Visa plans to lower the surcharge that U.S. merchants can impose on credit sales as of tomorrow, but many independent sales organizations and other processors that might be affected still haven’t seen the details.
The card giant said in a Jan. 12 Visa Business News notice that it would cut the cap to 3% on April 15 as part of a surcharge rules update. “The maximum amount for a credit card surcharge in the U.S. and U.S. territories will be lowered from 4% to 3%,” the notice obtained by Payments Dive said. “The maximum amount will now be included in Visa Rules,” it added.
While some companies in the payments industry appreciate the tacit acknowledgment by Visa that surcharges are legitimate, others have been befuddled by the company’s lack of communication about the rate policy update. The San Francisco-based card network, the largest operating in the U.S., hasn’t responded to repeated Payments Dive inquiries about the change.
In recent years, merchants have imposed surcharges to recover from consumers some of the interchange fees they pay to the bank card issuers and networks, such as Visa and Mastercard. The average interchange fee for Visa and Mastercard card transactions in 2021 was 2.22%, according to a report last year from card industry research firm the Nilson Report, but that average likely edged up last year following increases for some cards.
For its part, No. 2 rival Mastercard is maintaining its 4% surcharge cap, a spokesperson for the Purchase, New York-based company said.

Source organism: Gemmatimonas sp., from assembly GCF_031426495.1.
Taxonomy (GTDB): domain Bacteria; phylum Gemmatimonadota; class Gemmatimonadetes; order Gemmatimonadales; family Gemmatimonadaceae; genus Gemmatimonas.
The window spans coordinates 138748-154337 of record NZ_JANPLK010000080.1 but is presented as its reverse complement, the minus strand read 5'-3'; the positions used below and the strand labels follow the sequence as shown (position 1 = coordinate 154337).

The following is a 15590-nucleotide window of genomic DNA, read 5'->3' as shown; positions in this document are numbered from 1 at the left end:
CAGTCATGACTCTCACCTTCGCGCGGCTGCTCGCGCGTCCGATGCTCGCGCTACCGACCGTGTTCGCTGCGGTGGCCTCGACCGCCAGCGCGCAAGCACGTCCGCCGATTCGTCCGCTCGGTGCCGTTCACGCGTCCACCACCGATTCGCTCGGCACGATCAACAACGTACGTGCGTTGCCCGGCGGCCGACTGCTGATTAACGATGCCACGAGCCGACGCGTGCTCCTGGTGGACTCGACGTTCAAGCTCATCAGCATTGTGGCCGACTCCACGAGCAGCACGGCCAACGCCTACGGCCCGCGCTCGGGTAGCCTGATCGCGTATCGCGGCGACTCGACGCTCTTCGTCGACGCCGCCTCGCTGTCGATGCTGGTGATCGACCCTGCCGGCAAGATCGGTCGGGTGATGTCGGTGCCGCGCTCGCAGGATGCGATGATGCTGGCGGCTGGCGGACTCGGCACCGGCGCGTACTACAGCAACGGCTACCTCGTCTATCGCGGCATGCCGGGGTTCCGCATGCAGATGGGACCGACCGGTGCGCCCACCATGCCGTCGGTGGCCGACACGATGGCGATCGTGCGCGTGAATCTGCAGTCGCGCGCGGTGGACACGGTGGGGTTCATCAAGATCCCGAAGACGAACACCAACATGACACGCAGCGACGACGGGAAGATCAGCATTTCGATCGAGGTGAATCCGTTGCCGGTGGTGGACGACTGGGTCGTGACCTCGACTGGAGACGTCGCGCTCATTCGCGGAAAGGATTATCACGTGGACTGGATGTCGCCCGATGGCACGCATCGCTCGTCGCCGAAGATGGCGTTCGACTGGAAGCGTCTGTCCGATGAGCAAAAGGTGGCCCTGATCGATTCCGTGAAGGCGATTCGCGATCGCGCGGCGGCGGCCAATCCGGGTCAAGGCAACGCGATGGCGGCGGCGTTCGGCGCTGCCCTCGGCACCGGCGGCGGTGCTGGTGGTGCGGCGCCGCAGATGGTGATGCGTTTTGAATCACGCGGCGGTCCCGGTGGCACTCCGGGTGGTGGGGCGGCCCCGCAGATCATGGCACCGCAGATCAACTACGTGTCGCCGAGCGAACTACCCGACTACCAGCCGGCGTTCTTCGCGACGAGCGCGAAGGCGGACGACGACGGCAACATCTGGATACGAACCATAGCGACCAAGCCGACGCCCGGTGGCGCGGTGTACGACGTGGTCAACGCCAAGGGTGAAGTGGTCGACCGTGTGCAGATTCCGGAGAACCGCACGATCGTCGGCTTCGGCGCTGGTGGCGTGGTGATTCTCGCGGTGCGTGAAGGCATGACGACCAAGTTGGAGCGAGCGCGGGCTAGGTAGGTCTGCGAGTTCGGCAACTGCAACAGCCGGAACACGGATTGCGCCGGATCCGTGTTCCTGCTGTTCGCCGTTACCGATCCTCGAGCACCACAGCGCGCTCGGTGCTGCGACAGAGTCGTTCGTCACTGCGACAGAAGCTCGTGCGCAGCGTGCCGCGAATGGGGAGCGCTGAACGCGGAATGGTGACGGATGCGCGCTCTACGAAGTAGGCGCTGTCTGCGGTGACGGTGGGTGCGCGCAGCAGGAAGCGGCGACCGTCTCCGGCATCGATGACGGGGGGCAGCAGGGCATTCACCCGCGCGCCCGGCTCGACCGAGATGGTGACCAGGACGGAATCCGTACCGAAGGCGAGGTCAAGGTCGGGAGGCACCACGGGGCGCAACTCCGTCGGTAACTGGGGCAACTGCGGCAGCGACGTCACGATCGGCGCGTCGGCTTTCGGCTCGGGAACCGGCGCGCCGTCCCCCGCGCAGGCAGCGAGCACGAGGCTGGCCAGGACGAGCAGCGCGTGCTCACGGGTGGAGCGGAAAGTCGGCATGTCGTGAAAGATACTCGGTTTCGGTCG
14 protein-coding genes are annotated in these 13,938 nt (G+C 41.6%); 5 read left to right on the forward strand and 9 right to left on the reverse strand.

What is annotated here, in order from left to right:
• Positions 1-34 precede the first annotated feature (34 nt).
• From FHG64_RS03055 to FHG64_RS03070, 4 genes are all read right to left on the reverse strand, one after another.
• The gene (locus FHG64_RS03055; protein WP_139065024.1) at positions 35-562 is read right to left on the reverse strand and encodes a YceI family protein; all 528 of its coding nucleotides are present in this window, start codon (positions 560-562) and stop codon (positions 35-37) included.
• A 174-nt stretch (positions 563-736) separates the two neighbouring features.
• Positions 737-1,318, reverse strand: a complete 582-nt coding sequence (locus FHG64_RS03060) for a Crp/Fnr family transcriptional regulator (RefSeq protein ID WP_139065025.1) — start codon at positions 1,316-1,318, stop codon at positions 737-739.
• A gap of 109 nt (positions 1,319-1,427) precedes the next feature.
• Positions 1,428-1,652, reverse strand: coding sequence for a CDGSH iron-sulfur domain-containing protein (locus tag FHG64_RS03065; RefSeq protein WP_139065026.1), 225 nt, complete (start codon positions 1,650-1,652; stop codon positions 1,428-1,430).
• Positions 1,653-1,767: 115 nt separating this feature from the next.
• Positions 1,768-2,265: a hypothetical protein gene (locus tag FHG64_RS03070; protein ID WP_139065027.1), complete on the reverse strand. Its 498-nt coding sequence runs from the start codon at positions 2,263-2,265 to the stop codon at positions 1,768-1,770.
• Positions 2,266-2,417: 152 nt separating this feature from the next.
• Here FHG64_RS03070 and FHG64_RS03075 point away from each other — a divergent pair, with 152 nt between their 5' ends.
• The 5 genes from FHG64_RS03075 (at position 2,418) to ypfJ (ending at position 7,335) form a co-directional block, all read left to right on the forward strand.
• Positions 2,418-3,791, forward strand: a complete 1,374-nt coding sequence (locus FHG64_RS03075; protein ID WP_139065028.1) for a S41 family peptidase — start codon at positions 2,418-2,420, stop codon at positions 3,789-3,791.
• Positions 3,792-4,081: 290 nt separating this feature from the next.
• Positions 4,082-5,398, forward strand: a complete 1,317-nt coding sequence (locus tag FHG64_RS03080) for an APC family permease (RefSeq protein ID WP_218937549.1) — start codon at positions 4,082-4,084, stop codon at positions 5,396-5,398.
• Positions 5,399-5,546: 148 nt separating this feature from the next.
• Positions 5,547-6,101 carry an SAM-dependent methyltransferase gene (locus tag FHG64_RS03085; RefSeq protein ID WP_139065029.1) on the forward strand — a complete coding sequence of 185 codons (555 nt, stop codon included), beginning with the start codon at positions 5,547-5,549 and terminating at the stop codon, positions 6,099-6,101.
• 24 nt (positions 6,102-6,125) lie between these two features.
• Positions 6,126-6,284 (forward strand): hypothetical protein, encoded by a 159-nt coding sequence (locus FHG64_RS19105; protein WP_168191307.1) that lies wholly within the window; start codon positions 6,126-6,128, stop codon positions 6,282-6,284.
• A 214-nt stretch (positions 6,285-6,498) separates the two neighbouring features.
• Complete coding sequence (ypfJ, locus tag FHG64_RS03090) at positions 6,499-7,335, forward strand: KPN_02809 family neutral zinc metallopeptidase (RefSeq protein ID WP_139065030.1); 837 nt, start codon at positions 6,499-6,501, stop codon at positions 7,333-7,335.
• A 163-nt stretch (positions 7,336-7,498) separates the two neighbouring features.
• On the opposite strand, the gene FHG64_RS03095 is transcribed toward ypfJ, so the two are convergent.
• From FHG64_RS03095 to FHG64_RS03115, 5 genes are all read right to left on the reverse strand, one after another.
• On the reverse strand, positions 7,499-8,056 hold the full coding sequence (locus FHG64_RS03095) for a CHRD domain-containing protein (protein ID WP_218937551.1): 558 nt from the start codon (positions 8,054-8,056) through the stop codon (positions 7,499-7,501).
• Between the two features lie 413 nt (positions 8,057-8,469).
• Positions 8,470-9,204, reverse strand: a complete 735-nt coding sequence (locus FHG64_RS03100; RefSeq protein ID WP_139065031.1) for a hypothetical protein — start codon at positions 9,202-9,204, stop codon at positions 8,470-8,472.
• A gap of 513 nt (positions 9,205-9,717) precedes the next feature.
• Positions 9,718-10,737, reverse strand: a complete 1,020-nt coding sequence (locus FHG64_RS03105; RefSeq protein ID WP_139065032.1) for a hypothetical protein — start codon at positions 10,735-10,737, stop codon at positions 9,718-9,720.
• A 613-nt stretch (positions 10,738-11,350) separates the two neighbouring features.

Some ISOs and agents that provide merchants with the hardware and software to process credit card transactions say they’re still in the dark about Visa’s new tack on the surcharge cap. At the same time, they’re also concerned about the card network’s increasingly aggressive stance in monitoring surcharge violations.
Dustin Magaziner, who is CEO of the Raleigh, North Carolina-based ISO and processor PayBright, said he has only seen the Visa policy update through an acquirer partner, but hasn’t seen it posted publicly anywhere. He said he believes the update has only been sent to larger banks and acquirers, with many of the ISO agents and merchants who will be impacted unaware of the details.
“It’s very difficult to operate within rules that arent as clear,” he said in an interview on Wednesday. Magaziner argues that the rules should be readily available publicly on Visa’s website, but they aren’t. “That’s a problem, you’re then relying on third-party intermediaries, which are the processors, to interpret your rules and then provide that interpretation downstream and that’s a dicey proposition.”
Questions about new policy persist
Stephen Aschettino, an attorney with the law firm Norton Rose Fulbright who specializes in the payments arena, agrees that Visa’s new rules are elusive. He and his ISO clients have been hunting for a public post on Visa’s new surcharge policy to no avail, he said in an interview Thursday.
Aschettino said he has a client that is a large ISO and it’s concerned about being in compliance, and educating its merchant customers about the new Visa surcharge policy. They’re also trying to figure out who will be on the hook for any fines. “I’ve told my client, you’re the ISO, so if there’s a fine that’s issued it will come to you,” he said. The ISOs can try to pass it to the merchant, but “good luck if it becomes a big number.”